Death of a Stranger

Today, the world is a sadder place for me because an ex-anonymous blogger died: Tanta of Calculated Risk. I didn't know her personally and I didn't even get in touch with her via email. But I have read her writings for the past 2+ years or so and I cannot help but cry over her death.

I guess time creates bonds which are not quickly severed and the end creates sadness (for me, at any rate). The other death I can remember crying for rather recently was over Princess Diana which I didn't understand myself but was saddened anyway.

I heard of an acquaintance passing away recently but that didn't make me cry, probably because I lacked the depth of relationship necessary to cry.

I suppose if my paternal grandmother died (she's in her late 90's and still is rather healthy), I won't be crying too much either since I was never close to her (we have never lived close to her all my life and rarely visited her -- especially once we moved to the US: I have never visited her with my parents nor with my sister). Two of my uncles and one aunt died in the past 10 years but I didn't cry for them since I didn't know them very well.

It's sad that today, death is such an unspeakable thing: we see killings and murders on TV but death is pretty much a taboo in this modern era. For me, it's much closer since I have volunteered at nursing home where many (all?) people are in holding pattern before they die (not necessarily a hospice but not too far from it, either) (and have known a few who did die). I have gotten to know many people who faced death in their own ways. (I suppose that for those who do not believe in life after death, it would probably be a too painful exercise of hopelessness.) Also, my mother had breast cancer and a stroke, so death won't be a surprise for me.

When extended families were the norm, people died left and right and it wasn't a huge deal (one reason for having many children was to insure that the family survives infant mortality, etc.). However, now with only one or two children, death is much for shocking -- if you saw the footage from China after the earthquake this year, there were parents who lost all their meaning for life when their only child (with one child policy) died inside a school building.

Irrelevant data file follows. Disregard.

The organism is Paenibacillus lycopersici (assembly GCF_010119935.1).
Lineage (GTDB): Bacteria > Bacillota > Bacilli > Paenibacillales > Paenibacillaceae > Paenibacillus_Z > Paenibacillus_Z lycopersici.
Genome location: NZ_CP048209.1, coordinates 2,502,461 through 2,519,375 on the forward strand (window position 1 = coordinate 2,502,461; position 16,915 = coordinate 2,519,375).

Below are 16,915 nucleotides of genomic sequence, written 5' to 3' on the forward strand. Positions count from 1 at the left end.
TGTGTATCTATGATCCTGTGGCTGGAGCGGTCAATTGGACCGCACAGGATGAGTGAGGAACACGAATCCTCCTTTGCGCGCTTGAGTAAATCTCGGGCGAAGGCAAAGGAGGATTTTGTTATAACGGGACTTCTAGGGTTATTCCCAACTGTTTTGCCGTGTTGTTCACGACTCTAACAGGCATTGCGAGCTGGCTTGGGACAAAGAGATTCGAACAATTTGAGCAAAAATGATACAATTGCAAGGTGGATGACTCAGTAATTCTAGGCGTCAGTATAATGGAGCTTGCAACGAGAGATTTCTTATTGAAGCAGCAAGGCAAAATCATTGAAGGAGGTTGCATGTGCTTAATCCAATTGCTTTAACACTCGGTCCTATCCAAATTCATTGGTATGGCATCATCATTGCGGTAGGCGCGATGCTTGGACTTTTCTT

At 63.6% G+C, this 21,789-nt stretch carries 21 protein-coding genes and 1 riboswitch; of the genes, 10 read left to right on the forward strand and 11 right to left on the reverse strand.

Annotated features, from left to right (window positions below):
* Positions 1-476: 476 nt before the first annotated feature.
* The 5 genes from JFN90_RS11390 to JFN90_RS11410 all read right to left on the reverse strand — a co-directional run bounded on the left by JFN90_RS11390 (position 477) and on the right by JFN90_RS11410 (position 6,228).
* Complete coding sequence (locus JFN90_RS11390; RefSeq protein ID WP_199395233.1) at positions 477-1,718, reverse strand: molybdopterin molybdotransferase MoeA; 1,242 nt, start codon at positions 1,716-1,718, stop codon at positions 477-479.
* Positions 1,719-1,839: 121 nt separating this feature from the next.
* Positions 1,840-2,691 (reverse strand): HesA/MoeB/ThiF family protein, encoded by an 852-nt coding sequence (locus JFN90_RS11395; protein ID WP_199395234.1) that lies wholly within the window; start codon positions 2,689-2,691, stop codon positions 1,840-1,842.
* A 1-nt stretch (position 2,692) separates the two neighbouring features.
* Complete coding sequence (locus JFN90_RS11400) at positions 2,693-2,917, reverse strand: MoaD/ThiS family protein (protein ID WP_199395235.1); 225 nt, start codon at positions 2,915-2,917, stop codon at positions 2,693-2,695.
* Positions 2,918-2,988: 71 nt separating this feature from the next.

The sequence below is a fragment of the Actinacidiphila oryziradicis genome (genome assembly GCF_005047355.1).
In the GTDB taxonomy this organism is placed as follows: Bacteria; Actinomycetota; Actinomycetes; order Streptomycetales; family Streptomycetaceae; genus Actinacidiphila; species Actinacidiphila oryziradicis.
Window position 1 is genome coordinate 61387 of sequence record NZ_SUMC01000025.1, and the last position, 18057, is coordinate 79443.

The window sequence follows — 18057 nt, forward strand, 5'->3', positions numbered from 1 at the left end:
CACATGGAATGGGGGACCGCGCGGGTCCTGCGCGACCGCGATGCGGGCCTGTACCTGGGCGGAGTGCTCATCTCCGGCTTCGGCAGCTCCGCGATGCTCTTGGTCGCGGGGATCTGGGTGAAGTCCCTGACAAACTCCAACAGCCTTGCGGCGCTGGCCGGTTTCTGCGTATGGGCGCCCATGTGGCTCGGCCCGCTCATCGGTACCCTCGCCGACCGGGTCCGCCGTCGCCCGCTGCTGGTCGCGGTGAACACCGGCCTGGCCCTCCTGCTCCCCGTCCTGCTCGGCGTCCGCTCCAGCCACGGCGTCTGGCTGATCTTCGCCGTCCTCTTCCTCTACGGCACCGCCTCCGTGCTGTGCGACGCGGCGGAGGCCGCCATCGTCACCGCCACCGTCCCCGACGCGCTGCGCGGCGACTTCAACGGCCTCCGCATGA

What can be done about preparing my sons? One reason for the move from Austin to SoCal was to bring them closer to my parents as they face their old age (i.e., death). I suppose having them volunteer at nursing home or hospice would be good so I'll be thinking about it as an activity as my sons finish off high school (if my parent's health deteriorates, the focus will be on the family but if not, volunteering nearby would probably make the best sense).
"Death has been swallowed up in victory."
"Where, O death, is your victory?
Where, O death, is your sting?"
The sting of death is sin, and the power of sin is the law. But thanks be to God! He gives us the victory through our Lord Jesus Christ. [1 Cor 13:54b-57]
Copyright 2008, DannyHSDad, All Rights Reserved.